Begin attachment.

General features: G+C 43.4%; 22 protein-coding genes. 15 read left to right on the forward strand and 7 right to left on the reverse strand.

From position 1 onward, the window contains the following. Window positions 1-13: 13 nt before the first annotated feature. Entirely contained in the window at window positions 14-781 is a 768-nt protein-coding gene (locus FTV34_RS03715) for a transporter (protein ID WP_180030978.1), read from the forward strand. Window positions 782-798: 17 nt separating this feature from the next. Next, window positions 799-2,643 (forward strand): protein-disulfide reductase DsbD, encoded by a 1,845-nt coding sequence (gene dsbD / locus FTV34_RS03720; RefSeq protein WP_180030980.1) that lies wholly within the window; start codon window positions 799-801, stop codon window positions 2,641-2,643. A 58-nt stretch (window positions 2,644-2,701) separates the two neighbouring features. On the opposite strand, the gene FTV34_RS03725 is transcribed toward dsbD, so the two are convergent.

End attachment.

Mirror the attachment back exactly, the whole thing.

General features: G+C 43.4%; 22 protein-coding genes. 15 read left to right on the forward strand and 7 right to left on the reverse strand.

From position 1 onward, the window contains the following. Window positions 1-13: 13 nt before the first annotated feature. Entirely contained in the window at window positions 14-781 is a 768-nt protein-coding gene (locus FTV34_RS03715) for a transporter (protein ID WP_180030978.1), read from the forward strand. Window positions 782-798: 17 nt separating this feature from the next. Next, window positions 799-2,643 (forward strand): protein-disulfide reductase DsbD, encoded by a 1,845-nt coding sequence (gene dsbD / locus FTV34_RS03720; RefSeq protein WP_180030980.1) that lies wholly within the window; start codon window positions 799-801, stop codon window positions 2,641-2,643. A 58-nt stretch (window positions 2,644-2,701) separates the two neighbouring features. On the opposite strand, the gene FTV34_RS03725 is transcribed toward dsbD, so the two are convergent.